Application for Disability - SSD and SSI applications
Many individuals who are effectively disabled (unable to perform the work requirements of their current jobs, past jobs, or any other job) wait quite a while before they decide to contact the social security office and file an application for disability. In fact, some potential claimants never seriously consider filing for disability benefits until their funds are exhausted and their disabling condition has become even more severe.
Why do some people wait so long before applying for disability? There are many answers to the question. For some, delaying filing may reflect the hope that their condition will improve, making a return to work possible. For others, a delay in filing may have a bit to do with hearing from others how difficult the (social security disability) system is. Such scenarios are understandable, of course. The mere prospect of not being able to work and earn a living is fatiguing, in and of itself.
However, waiting too long to file an appeal, or in this case an application for disability benefits can be harmful to an individual's well-being. What is "too long" in this instance? Too long can be defined as waiting beyond the time that you have become disabled and unable to work. In other words, when you can no longer go to your job, or can no longer work and earn a certain minimal amount (social security refers to this as substantial gainful activity), you should immediately file an application for disability. And you should not hesitate to do this, because the application and appeal system can take an incredibly long time to get through.
This brings us to other questions, of course, such as how to file an application for disability and how long such an application takes to process. How to file for disability is fairly simple (though, it can be somewhat confusing, depressing, and intimidating). You simply contact the social security administration (by contacting your local social security office--try to avoid the 1-800 number as it tends to be the source of a fair amount of bad information) and inform them that you wish to file a disability claim. Once you've performed that simple act, the process will be set in motion.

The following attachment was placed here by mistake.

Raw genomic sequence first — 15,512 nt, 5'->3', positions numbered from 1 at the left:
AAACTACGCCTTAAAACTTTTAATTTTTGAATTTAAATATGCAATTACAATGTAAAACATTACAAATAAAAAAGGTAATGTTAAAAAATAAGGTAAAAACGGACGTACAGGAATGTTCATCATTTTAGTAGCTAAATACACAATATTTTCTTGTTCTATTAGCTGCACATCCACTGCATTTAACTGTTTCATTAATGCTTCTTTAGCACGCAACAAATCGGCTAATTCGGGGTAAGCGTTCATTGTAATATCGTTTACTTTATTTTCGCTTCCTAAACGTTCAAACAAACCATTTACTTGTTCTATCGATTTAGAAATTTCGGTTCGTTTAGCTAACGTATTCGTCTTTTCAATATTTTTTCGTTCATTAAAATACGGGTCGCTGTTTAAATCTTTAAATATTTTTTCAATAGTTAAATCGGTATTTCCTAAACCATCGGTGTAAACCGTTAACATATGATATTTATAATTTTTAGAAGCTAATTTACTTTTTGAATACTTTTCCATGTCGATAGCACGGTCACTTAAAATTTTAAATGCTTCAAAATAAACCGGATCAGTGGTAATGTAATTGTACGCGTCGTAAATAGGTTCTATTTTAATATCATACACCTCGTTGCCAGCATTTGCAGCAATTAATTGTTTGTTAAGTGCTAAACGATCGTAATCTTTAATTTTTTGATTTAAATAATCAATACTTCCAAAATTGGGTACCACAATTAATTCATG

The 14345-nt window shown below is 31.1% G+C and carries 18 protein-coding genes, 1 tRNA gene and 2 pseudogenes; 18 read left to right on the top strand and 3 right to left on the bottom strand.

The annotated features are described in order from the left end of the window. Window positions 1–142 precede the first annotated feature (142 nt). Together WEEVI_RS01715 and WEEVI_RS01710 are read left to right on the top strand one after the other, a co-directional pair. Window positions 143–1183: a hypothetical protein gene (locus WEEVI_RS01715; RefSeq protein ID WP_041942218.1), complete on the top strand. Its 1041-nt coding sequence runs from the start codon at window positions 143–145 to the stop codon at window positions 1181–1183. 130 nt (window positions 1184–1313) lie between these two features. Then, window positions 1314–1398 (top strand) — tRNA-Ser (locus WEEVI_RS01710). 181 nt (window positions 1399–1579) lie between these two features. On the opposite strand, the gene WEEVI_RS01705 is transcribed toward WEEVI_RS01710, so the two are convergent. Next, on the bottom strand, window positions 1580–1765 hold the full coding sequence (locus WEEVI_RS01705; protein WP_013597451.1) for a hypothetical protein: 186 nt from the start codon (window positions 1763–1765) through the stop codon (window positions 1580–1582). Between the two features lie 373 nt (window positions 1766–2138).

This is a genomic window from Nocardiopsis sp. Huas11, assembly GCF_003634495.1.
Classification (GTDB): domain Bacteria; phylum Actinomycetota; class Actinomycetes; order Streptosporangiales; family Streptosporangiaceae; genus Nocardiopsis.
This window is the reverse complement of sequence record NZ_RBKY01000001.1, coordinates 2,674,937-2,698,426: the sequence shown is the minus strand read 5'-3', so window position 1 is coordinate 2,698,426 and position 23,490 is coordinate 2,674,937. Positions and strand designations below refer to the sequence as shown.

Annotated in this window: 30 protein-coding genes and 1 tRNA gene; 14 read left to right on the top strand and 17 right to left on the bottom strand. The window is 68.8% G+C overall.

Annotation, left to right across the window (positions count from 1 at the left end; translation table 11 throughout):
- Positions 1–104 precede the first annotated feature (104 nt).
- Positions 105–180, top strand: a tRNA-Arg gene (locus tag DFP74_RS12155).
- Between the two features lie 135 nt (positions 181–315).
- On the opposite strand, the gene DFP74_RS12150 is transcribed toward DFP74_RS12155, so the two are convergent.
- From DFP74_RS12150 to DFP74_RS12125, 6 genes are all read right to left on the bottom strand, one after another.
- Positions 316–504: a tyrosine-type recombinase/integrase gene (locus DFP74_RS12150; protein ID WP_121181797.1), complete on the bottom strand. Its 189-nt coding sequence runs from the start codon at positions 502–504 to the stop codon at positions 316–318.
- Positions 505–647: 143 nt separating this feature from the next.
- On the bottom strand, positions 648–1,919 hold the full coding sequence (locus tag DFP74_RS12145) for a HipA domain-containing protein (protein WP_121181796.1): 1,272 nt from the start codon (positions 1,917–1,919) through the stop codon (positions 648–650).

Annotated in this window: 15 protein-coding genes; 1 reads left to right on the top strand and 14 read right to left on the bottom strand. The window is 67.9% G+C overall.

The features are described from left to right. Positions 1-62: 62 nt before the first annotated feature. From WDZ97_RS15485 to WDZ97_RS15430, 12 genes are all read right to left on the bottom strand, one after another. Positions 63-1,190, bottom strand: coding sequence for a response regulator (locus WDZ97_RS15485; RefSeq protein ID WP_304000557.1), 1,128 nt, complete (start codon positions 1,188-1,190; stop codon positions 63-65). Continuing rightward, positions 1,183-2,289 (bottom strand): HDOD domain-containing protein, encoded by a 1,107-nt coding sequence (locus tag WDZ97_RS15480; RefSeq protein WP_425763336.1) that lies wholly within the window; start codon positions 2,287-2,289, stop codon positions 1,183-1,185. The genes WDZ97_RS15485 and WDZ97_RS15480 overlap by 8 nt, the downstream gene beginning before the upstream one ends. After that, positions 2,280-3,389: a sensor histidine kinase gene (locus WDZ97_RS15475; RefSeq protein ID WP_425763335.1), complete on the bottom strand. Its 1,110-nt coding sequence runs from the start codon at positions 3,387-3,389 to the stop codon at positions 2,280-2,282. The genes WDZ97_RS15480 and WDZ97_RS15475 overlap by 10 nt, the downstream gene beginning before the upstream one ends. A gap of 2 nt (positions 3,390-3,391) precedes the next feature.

What happens after you've requested an application? An interview appointment date will be set. Your interview can be done over the phone, or in person at the social security office. What happens after an interview has been conducted and an application has been filed? You wait, for several weeks, or, perhaps, several months, for a disability claims examiner (at a state agency that handles disability claims for the social security administration) to gather all your medical records and make a decision on your case. If the decision is an approval, of course, then you should begin receiving benefits shortly (shortly is a relative term---sometimes it can take weeks to get into benefit receipt status and months to receive your backpay). If the decision is a denial, you have the choice of starting over with a new application for disability, or filing an appeal (typically, the better choice).
How long does it take to get a decision on an application for disability? This is a nebulous question because the answer varies with each and every social security disability claim. There are no deadlines on SSD cases (unlike medicaid) so an application for disability may take thirty days, three months, six months, or beyond a year. In most cases, a decision will take close to the average that's spouted by most claims reps (claims reps are the individuals who take disability claims at the social security office). But that doesn't always happen.
If you are denied for disability, of course, you probably want to consider getting representation for your claim, though you are entitled to obtain help at any stage of the process, even after you've just applied for social security disability or SSI disability, or before a disability hearing is scheduled to take place.
Return to the Social Security Disability SSI Benefits Blog
Attorney for a disability Claim
Application for social security disability
Social security appeal
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